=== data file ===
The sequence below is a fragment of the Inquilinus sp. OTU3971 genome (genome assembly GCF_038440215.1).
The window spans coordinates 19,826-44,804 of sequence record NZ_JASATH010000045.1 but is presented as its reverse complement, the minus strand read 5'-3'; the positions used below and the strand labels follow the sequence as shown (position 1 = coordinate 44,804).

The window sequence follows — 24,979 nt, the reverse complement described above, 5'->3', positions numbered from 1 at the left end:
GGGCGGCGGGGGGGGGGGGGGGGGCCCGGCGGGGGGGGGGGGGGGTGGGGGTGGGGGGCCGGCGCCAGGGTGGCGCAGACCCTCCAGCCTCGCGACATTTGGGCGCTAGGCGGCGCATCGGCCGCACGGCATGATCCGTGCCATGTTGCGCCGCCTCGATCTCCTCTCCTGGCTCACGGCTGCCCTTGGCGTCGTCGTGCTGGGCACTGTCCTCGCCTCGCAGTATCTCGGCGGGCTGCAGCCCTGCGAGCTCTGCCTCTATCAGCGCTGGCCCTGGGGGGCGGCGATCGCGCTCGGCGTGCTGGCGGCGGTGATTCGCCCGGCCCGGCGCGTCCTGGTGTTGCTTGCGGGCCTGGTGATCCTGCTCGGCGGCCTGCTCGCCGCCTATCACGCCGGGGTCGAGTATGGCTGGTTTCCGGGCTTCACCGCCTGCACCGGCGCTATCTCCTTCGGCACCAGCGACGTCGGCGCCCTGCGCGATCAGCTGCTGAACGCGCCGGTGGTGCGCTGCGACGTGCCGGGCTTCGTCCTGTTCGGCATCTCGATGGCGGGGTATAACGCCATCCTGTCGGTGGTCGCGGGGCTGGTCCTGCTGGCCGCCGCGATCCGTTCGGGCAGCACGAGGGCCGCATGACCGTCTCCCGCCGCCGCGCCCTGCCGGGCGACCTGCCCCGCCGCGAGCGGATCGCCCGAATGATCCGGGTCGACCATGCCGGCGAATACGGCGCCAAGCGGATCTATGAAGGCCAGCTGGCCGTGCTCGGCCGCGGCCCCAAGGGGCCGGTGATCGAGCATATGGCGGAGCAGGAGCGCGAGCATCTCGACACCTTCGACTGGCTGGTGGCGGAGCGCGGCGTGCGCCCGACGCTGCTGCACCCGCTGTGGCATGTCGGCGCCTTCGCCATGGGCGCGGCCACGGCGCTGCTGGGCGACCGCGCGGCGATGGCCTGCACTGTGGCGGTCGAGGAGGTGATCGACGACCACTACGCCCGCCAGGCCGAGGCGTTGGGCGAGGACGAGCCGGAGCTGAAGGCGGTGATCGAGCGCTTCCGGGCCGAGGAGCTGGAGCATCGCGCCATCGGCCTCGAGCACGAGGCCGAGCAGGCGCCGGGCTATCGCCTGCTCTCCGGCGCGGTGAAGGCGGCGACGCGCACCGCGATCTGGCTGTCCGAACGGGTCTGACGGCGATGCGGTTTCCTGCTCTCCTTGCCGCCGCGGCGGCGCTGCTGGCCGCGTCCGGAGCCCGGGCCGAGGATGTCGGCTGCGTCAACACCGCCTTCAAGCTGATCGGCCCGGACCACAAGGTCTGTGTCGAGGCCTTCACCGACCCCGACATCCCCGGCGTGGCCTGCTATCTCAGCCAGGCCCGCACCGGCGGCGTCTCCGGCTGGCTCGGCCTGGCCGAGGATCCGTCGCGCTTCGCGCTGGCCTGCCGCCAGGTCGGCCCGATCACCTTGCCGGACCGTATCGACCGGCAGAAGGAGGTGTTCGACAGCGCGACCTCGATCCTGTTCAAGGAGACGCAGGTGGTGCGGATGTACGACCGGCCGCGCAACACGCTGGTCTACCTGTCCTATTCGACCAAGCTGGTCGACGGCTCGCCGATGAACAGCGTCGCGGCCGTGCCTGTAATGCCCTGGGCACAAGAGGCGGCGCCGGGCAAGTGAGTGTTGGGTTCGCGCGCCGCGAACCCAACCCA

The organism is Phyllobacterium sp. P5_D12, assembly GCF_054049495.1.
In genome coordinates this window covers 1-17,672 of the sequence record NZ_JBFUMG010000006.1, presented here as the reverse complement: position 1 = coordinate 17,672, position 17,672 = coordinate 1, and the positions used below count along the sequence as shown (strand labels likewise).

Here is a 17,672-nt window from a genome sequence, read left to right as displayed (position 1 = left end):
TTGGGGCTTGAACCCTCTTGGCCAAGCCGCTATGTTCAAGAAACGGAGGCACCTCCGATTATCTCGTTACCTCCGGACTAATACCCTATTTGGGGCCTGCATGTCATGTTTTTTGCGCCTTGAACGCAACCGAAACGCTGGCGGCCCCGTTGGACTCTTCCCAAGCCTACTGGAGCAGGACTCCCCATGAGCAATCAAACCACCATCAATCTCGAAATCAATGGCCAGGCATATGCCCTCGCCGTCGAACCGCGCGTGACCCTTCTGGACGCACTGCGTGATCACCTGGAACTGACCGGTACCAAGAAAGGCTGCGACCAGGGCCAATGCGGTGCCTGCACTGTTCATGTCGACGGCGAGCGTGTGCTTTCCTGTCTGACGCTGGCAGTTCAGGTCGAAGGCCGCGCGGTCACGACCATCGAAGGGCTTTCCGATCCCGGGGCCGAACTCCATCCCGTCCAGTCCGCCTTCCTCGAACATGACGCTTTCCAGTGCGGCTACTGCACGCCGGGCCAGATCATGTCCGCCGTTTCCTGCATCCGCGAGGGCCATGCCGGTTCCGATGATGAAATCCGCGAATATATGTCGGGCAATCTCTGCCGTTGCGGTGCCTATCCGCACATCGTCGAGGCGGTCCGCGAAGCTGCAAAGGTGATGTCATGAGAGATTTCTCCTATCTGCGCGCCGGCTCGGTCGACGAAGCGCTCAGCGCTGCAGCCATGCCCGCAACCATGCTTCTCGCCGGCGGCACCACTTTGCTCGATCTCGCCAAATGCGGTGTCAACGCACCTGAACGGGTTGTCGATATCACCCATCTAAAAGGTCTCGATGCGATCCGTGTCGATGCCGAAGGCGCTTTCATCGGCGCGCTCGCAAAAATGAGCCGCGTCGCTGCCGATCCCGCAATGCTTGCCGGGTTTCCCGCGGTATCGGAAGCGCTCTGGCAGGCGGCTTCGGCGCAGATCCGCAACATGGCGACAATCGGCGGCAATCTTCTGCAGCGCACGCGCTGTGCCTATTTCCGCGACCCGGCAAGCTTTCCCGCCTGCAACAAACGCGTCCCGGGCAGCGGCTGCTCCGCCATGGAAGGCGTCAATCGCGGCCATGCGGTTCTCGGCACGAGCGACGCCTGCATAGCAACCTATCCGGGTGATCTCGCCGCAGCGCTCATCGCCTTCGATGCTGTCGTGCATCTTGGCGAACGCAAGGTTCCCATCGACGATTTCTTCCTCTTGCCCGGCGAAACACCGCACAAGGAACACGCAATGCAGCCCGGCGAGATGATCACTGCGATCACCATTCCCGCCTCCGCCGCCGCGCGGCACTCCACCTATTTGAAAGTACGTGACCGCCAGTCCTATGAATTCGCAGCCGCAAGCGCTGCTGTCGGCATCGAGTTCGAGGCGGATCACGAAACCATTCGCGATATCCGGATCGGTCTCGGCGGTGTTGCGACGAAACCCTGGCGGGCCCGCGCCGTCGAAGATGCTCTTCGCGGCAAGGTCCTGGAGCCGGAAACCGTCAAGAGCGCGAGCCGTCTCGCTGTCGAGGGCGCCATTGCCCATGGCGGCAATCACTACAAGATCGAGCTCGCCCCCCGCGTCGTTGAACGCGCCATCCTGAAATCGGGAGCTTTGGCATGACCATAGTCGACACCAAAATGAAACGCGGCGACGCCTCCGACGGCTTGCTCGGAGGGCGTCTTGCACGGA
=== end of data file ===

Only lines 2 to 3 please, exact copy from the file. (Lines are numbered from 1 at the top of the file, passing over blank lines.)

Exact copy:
The window spans coordinates 19,826-44,804 of sequence record NZ_JASATH010000045.1 but is presented as its reverse complement, the minus strand read 5'-3'; the positions used below and the strand labels follow the sequence as shown (position 1 = coordinate 44,804).

The window sequence follows — 24,979 nt, the reverse complement described above, 5'->3', positions numbered from 1 at the left end: